Other factors necessary to calculate the resistance of a given wire are its length and its cross sectional area. In other words, yes copper has some resistance that can be measured, but it is so small that you would never ever be able to run a length of coax long enough to accumulate 50 ohms of resistance.

50 ohm coax doesn’t have to be made of copper, but copper is a wildly popular choice due to the combination of low resistivity, availability, its relative ease of processing and low cost.

**VELOCITY FACTOR**

Velocity Factor is a value we use to calculate how much a given conductor will reduce the speed of RF propagation relative to the speed of light if the RF were in free space. Different materials have different velocity factors at different frequencies. For example, a bare copper wire used as a 70cm antenna has a velocity factor of 0.95. If I were making a half wave or quarter wave 70cm antenna, I would determine the length for my desired frequency of 440 MHz and then multiply by 0.95 to get the ideal length for my antenna, adjusted for velocity factor. As you can see, velocity factor is an interesting topic all its own, but does it have anything to do with the 50 ohm question?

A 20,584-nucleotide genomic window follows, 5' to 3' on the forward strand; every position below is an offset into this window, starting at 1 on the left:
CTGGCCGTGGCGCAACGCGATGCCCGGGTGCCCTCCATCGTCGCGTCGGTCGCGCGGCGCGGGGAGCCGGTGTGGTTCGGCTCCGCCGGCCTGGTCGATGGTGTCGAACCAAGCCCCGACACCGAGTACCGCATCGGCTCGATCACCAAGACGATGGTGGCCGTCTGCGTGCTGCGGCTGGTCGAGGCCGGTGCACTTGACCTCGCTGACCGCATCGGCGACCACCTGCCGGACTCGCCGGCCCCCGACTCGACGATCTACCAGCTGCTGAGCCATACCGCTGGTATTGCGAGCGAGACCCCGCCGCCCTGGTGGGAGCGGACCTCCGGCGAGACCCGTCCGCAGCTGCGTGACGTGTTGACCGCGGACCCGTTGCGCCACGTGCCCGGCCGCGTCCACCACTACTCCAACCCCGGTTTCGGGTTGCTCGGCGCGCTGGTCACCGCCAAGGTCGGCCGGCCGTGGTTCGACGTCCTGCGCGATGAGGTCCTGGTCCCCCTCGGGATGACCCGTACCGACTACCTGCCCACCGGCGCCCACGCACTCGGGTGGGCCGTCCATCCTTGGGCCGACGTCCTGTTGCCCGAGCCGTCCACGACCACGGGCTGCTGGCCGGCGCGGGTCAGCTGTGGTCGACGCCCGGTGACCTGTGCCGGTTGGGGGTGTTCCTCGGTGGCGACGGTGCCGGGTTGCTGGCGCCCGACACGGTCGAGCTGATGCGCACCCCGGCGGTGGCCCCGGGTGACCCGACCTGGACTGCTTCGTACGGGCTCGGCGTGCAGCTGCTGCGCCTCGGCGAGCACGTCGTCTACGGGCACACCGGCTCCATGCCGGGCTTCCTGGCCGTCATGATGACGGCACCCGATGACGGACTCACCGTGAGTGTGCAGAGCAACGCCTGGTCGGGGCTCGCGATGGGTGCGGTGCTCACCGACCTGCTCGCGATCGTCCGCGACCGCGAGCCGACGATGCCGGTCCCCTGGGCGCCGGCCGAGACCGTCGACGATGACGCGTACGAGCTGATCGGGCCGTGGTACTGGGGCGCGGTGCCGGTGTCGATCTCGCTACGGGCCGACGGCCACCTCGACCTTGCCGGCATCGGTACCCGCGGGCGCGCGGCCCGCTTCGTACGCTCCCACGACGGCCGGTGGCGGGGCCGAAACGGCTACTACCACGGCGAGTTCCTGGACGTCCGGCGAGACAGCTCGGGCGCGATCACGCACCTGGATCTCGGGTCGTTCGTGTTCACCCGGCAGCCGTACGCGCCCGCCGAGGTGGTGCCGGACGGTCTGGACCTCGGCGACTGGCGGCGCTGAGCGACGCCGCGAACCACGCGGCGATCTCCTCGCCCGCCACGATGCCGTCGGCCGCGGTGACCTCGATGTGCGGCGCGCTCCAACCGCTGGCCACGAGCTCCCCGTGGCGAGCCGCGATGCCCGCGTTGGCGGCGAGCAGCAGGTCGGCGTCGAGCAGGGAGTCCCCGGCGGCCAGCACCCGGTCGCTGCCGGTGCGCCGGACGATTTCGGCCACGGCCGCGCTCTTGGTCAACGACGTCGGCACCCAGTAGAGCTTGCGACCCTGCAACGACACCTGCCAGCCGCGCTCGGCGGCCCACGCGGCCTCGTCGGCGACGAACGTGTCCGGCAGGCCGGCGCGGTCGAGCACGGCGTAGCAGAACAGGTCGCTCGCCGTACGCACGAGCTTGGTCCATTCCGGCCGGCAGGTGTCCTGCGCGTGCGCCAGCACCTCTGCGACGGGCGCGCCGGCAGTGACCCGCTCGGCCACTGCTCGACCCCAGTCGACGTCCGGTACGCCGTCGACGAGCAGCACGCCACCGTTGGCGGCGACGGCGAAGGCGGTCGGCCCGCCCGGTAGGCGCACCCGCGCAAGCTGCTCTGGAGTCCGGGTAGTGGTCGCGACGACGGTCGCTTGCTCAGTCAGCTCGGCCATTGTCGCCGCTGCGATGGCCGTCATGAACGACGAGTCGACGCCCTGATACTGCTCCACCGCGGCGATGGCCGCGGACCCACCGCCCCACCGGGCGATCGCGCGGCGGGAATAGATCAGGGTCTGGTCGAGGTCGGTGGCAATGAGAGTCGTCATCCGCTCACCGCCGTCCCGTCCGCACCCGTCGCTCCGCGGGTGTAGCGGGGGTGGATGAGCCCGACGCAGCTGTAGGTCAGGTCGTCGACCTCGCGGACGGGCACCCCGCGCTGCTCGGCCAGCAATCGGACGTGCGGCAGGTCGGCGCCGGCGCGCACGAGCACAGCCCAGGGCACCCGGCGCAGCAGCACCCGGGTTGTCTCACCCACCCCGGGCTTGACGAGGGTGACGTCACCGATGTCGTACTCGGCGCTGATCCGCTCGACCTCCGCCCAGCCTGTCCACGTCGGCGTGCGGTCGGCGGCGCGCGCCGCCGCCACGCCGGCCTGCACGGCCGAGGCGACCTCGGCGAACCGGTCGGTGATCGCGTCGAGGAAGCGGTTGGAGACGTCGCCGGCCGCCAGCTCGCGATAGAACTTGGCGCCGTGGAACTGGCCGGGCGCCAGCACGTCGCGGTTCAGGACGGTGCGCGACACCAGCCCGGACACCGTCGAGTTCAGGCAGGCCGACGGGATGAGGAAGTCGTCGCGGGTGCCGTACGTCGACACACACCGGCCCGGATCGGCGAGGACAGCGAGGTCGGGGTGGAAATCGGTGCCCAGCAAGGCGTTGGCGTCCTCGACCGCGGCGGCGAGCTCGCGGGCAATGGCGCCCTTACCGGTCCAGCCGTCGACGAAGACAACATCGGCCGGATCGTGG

There are many different types of dielectrics with differing permeability. The interesting thing here is that coax is manufactured very intentionally, with great care in the selection of materials, their size and spacing. This all leads us to the answer we are looking for…